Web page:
Census records around the world

When I am doing workshops on Critical Family History, I often work with people whose parents were immigrants, or who themselves are immigrants. What kind of census records are available from around the world? The answer is: More than you might think, and more than I thought until I sat down to take a close look.

Although I try to steer people to sites where they can search for free, Ancestry.com has the largest database. For example, on Ancestry you can search:

  • Census records from England, Scotland, Wales, the Channel Islands and the Isle of Man, covering every decade from 1841 to 1911.
  • Swedish Selected Indexed Household Clerical Surveys, 1880-1893.
  • The Argentinian National Census for 1868 and 1895, and for Buenos Aires, 1855.
  • Russian Duma Voter Lists for 1906-1907; Jewish Families in Russian Empire Census for 1897, and the Grodno Gubernia Voters List for 1912.
  • The census of Western Ghana for 1984.
  • For Germany, the census of Mecklenburg-Schwerin in 1819, 1867, 1900, and 1919; and the census of Lübeck in 1871, 1875, and 1880.
  • New Zealand’s Electoral rolls from 1853 to 1981, and the Maori Voter and Electoral rolls for 1908 and 1919.

How would you go about finding out what vital statistics Ancestry has for a given country? It’s actually quite easy. Let’s say you have Philippine ancestry. On the Ancestry homepage, you will see a box that looks like this:

Search Box on Ancestry

Search Box on Ancestry

Enter “Philippines” as a place your ancestor might have lived (the box above is a picture, you need to do this directly in Ancestry), and hit Search. If you know your ancestor’s name, you can enter it, although if your main purpose is to find out what databases there are, don’t enter a name. Just the country will do. At the time of this writing, this search will not yield a census, but you will locate Select Marriages 1723-1957, and Select Births and Baptisms 1642-1994. You’re now off to a good start!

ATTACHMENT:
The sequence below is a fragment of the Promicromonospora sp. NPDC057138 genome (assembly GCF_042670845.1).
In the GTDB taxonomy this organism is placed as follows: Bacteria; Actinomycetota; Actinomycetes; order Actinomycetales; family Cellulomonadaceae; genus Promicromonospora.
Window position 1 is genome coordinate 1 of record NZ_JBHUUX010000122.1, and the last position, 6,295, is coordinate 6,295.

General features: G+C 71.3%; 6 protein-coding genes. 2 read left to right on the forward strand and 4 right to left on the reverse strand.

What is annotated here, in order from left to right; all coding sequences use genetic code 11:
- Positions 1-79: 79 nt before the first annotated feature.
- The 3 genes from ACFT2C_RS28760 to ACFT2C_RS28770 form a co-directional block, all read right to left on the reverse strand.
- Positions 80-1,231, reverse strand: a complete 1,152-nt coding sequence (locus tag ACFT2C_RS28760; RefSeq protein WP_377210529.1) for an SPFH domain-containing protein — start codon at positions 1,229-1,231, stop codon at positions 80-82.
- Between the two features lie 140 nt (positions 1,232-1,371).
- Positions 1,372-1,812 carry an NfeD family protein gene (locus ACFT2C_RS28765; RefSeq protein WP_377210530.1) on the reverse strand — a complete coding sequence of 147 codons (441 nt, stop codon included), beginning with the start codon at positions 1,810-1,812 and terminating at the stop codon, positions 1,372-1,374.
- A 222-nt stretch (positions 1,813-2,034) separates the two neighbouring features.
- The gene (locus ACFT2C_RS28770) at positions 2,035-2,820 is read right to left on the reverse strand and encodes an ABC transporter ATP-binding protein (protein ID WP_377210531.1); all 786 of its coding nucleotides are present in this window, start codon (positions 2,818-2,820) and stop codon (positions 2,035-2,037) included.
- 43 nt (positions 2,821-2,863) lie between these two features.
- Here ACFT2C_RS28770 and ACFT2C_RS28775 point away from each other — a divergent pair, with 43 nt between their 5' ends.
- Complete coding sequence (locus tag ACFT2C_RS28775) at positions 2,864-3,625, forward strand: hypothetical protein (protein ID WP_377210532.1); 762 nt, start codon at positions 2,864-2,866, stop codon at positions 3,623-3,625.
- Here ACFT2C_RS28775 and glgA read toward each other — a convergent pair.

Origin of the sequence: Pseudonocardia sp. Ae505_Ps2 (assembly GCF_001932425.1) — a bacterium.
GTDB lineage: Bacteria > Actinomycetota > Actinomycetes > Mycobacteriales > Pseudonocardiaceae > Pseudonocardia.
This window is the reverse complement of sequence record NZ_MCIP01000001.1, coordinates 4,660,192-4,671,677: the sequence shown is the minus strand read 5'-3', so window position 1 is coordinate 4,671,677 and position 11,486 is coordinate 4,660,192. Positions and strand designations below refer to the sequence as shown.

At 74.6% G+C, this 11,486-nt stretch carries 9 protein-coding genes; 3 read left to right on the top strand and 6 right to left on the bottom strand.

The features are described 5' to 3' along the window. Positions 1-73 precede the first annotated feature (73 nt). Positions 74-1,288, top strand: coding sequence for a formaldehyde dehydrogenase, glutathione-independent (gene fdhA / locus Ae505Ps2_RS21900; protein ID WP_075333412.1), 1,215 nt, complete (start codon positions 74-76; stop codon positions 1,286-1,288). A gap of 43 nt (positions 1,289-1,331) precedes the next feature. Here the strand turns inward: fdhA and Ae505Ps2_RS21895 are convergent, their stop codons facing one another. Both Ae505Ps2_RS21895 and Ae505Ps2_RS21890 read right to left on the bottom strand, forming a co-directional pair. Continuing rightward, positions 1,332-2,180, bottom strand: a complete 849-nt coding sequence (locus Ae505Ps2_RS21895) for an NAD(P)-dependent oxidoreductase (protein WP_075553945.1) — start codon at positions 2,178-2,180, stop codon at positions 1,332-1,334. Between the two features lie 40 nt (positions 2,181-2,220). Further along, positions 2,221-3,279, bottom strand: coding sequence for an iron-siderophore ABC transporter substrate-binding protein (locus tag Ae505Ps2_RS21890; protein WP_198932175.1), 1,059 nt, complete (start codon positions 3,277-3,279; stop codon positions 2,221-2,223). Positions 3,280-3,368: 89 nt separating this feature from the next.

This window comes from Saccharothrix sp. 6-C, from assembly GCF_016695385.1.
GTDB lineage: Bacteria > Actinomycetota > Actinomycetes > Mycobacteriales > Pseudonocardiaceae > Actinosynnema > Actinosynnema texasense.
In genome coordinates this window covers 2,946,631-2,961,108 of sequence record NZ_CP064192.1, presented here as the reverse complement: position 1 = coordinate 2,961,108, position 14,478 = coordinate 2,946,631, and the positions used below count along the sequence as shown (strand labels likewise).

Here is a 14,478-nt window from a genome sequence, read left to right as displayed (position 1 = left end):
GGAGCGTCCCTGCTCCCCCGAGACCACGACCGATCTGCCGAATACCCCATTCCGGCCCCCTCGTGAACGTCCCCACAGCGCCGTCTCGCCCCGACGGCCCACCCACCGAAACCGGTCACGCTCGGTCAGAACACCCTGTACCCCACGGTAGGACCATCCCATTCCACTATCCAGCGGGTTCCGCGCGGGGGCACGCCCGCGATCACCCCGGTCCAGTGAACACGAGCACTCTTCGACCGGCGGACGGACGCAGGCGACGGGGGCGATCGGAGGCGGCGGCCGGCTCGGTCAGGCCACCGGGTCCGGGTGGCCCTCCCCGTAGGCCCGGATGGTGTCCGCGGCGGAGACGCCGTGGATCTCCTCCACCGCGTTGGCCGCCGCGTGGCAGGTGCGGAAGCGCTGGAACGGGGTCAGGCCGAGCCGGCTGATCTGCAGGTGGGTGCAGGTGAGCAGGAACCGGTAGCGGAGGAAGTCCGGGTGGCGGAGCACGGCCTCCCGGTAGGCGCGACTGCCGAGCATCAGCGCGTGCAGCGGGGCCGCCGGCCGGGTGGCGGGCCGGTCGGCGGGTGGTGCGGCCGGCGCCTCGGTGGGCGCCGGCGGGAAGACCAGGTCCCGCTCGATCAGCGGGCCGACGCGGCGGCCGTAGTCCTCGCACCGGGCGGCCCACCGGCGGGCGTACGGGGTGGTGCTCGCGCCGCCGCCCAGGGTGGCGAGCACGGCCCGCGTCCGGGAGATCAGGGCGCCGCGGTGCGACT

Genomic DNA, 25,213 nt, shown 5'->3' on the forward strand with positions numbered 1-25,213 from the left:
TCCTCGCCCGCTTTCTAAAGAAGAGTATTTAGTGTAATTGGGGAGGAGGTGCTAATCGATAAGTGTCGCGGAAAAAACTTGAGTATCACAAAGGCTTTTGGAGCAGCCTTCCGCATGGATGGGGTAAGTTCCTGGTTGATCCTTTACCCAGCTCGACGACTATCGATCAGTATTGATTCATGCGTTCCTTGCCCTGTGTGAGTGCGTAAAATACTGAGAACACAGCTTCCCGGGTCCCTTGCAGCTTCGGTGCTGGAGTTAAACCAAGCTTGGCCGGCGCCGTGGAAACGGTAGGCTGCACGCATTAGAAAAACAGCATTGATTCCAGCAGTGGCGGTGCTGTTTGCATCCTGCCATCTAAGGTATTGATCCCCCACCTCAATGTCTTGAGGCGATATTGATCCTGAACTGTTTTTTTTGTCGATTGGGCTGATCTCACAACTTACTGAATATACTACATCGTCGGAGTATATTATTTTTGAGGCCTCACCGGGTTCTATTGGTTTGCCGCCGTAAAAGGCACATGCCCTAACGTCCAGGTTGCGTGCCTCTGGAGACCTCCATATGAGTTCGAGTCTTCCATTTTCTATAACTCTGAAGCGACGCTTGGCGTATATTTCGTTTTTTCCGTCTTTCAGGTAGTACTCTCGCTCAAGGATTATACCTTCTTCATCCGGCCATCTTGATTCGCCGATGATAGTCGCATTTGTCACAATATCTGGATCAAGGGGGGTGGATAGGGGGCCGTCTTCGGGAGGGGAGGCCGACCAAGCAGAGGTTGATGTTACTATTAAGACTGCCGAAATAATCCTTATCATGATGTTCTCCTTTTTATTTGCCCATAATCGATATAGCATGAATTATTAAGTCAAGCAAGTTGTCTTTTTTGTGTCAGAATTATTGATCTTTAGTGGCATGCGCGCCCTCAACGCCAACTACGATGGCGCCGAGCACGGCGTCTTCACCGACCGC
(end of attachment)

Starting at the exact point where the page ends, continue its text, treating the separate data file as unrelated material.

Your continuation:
Another database you might try is World Vital Records, which archives genealogical material from all around the world. It gives you a free 7-day trial, then you need to pay to access the records. In the search box on the home page, you can enter the name of an ancestor and country to see if anything comes up. If not, then this probably is not a database you’ll want to use.

I have also been able to find country-specific databases by using Google to search with the following terms: country name + census + genealogy. (Without the term “genealogy,” you will get websites about a country’s census, but not necessarily something searchable.) For example, entering the country name “South Africa,” I located South African Genealogy. One of the links on that page that caught my eye took me to a searchable National Archival Information retrieval system. The same search method, this time for Kenya, took me to Forebears — Kenya Genealogical Records.

When I did the same kind of search for India, I located not a searchable census database, but rather a useful webpage about Tracing your Roots on the Indian Subcontinent, produced by the BBC.

Elsewhere, I have also reviewed census databases for specific places, including Mexico and East Asia, specifically China, Japan, and the Philippines.

So before you assume that vital statistics are not available online from elsewhere around the world, try the searches described here. You might be pleasantly surprised. 

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